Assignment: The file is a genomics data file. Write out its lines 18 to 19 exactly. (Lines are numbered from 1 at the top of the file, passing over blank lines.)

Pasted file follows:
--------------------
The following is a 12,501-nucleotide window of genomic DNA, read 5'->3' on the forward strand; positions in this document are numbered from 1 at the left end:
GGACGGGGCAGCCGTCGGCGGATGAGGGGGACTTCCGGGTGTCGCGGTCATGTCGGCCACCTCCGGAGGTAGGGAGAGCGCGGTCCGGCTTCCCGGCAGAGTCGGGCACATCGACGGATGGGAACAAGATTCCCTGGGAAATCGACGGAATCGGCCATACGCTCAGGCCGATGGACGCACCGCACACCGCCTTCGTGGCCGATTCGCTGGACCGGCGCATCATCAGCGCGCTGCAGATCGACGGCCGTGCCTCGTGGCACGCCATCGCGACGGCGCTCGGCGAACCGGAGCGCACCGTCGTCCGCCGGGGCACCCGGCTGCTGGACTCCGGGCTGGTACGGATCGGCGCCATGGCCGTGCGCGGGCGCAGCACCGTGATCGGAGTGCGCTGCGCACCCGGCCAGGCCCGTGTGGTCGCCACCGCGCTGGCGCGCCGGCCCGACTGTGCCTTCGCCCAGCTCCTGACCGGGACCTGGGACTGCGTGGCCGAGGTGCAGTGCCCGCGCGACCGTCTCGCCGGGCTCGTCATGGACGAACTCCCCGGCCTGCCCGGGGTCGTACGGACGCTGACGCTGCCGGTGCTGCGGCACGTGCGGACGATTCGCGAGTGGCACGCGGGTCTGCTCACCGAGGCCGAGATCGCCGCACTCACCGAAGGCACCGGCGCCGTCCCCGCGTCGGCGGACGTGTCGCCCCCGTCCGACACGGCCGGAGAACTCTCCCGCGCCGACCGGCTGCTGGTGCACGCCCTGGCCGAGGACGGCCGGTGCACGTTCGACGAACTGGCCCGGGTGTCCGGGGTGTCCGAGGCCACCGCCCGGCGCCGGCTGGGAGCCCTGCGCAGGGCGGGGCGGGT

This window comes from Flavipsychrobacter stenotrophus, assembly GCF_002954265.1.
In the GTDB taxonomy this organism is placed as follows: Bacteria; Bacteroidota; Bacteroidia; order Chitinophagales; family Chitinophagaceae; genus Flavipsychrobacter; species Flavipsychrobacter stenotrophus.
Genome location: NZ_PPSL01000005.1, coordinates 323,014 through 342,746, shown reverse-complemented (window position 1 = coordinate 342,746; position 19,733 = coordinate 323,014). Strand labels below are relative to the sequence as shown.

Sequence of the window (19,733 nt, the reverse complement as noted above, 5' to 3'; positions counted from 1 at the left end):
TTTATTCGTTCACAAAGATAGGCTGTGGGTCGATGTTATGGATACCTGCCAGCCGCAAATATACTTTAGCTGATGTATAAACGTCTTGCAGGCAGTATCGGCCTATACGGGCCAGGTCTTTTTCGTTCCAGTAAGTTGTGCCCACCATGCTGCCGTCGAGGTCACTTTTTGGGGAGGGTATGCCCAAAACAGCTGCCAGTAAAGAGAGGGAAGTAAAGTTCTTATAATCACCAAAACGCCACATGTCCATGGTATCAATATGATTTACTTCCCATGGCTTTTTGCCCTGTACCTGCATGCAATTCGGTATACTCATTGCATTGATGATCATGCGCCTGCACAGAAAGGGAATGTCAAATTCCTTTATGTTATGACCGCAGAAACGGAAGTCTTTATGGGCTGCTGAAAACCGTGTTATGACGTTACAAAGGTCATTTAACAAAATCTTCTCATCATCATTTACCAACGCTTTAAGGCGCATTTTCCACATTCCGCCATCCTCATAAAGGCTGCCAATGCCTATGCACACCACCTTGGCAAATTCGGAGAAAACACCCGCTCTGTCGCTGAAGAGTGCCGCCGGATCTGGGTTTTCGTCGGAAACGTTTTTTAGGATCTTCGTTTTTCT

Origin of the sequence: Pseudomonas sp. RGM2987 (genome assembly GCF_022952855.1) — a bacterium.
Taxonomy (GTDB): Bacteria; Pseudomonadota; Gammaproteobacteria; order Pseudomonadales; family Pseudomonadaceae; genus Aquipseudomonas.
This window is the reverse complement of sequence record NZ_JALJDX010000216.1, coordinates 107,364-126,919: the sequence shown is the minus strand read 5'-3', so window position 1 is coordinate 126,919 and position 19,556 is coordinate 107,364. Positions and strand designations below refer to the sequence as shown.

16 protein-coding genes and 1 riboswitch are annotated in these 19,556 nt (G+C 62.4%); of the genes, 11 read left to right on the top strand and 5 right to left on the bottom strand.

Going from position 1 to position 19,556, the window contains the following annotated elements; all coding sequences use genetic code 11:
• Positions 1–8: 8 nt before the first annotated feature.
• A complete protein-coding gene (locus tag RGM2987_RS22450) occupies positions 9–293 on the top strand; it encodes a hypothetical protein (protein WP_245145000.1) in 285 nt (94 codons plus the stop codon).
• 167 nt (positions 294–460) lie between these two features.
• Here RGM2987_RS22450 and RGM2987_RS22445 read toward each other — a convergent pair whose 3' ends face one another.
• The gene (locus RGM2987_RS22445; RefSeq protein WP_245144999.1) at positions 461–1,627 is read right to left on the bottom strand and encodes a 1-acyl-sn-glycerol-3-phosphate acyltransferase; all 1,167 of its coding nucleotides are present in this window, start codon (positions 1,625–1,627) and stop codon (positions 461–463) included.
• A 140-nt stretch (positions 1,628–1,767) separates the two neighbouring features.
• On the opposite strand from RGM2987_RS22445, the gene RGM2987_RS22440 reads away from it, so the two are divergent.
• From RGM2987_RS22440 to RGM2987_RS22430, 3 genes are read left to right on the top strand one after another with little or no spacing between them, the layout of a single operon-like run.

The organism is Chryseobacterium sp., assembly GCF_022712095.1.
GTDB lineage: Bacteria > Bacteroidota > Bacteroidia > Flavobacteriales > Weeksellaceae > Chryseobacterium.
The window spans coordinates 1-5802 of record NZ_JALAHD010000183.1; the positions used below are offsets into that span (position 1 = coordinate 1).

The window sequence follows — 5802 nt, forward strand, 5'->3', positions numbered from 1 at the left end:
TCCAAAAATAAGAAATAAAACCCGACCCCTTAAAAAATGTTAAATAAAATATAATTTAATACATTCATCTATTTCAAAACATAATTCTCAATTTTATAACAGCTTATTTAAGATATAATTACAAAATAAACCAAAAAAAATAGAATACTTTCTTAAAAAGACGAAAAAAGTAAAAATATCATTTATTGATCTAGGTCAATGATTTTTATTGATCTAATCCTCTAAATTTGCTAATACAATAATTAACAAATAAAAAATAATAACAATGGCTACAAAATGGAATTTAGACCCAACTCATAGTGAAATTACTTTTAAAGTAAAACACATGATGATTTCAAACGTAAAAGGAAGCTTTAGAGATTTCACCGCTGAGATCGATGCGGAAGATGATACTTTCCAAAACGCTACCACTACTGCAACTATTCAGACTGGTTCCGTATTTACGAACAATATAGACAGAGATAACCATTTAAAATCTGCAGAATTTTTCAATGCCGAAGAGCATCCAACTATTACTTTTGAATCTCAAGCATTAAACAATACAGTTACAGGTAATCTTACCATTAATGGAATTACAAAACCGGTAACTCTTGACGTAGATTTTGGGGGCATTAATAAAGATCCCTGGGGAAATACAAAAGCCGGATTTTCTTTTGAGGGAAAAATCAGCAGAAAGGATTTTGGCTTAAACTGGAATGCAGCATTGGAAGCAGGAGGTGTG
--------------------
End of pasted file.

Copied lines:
• A 140-nt stretch (positions 1,628–1,767) separates the two neighbouring features.
• On the opposite strand from RGM2987_RS22445, the gene RGM2987_RS22440 reads away from it, so the two are divergent.